This season the draft Rules on Conduct of the Taking of Evidence in International Arbitration (the Prague Rules) are a regularly occurring topic at European arbitration events. In a nutshell, the Prague Rules are a set of rules close to civil law systems, intended to replace the IBA Rules on the Taking of Evidence in International Arbitration (the IBA Rules). The final text of the Prague Rules is to be released in December 2018 (see also the recent two-part blog post on the Prague Rules by Paula Costa e Silva published on 30 July 2018 and 1 August 2018).
The aim of the Prague Rules is to increase efficiency in international arbitration, i.e. to reduce the time and cost implications of arbitration. The main obstacles to attaining this goal, as identified by the drafters of the Rules, are, on the one hand, the features taken from common law such as document production, the cross-examination of witnesses and the opinions of party-appointed experts, and, on the other hand, the reluctance of arbitrators to actively manage the arbitration proceedings. The proposed means to achieve the goal of increased efficiency is a limitation of the common law features and the introduction of an inquisitorial model of procedure.
Wrong Premises, Wrong Conclusions
There are a number of issues with this reasoning. When properly used, document production, the cross-examination of witnesses and evidence in the form of opinions by party-appointed experts, as well as other common law features, are not the causes of inefficiency in international arbitration. It is the lack of robust case management that is the main culprit behind delayed proceedings and inflated costs. If the tribunal, for example, mismanages document production or cross-examination, this may certainly increase the cost and time of arbitration, but this is not reason enough to abolish these mechanisms, or to significantly limit them. The drafters of the Prague Rules overlook the fact that the common law features that they hold in low esteem, generally lead to the tribunals making better decisions. The solution proposed in the Prague Rules to empower the tribunals to take an active role in establishing facts is a highly controversial one. Such an active role played by tribunals is not even a common feature of civil law procedures. It is unlikely to increase the speed or decrease the cost of arbitration, and will, most likely, merely result in lower quality of arbitral awards.
Document Production, Witnesses and Party-Appointed Experts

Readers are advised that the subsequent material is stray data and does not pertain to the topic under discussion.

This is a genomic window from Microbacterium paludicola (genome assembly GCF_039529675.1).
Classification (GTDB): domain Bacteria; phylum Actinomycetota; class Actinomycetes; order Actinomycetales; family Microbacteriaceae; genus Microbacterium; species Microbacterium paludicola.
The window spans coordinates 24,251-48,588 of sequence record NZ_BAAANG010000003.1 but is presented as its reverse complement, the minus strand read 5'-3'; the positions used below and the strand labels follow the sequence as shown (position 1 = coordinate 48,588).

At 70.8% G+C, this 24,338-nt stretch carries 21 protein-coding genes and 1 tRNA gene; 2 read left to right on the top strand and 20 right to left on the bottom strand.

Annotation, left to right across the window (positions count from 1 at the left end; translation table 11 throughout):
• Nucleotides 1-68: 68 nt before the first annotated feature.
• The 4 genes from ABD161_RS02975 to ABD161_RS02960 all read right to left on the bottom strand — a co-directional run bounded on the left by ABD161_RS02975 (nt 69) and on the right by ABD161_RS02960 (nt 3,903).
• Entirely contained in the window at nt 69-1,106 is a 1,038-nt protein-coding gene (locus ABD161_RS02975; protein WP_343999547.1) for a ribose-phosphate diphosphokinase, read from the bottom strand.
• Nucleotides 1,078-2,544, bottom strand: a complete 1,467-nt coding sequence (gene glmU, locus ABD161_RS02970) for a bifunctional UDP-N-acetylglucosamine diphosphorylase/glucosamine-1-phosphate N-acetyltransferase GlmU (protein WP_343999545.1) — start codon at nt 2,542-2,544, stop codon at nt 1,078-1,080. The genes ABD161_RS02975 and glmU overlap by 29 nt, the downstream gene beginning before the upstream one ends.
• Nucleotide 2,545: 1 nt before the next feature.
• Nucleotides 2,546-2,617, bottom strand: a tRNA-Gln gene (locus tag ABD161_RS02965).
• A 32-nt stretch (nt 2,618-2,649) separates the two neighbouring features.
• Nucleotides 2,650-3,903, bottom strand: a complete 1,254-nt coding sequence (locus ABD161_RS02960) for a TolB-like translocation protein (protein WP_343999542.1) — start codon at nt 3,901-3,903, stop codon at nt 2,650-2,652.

Extensive document production may delay arbitral proceedings for months, and may significantly increase the cost of arbitration. The IBA Rules address this problem by stipulating, inter alia, that parties may request the production of only “narrow and specific” categories of documents, as well as providing other safeguards against full-blown American- or English-style discovery.
The Prague Rules throw out the baby with the bathwater. In Article 4 they seem to abolish document production with the exception of requests for the production of specific documents. The problem is that the party requesting documents that it does not possess will rarely be able to identify them beyond indicating the category to which the documents belong.
There are good reasons why the IBA Rules allow the request to produce documents. A party requesting the production of documents may need them to discharge its burden of proof, or to counter any false allegations from the other party. Document production, therefore, does not need to bring a smoking gun to light in order to be beneficial. The drafters of the Prague Rules appear to see only a possible dark side of document production, while overlooking the fact that it may lead to better decisions on the merits, which is the ultimate goal of any arbitration proceeding.
Despite the dismissive remark in the “Note of the Working Group” that, under the IBA Rules “the party’s entitlement to cross-examine witnesses is almost being taken for granted,” the Prague Rules do not abolish the cross-examination of witnesses. Generally, with respect to cross-examination, the Prague Rules give the tribunals similar powers to those they have under the IBA Rules. Also, with respect to experts, it is unclear how the Prague Rules improve upon the language of the IBA Rules.
Case Management and the Proactive Role of the Tribunals in Fact-Gathering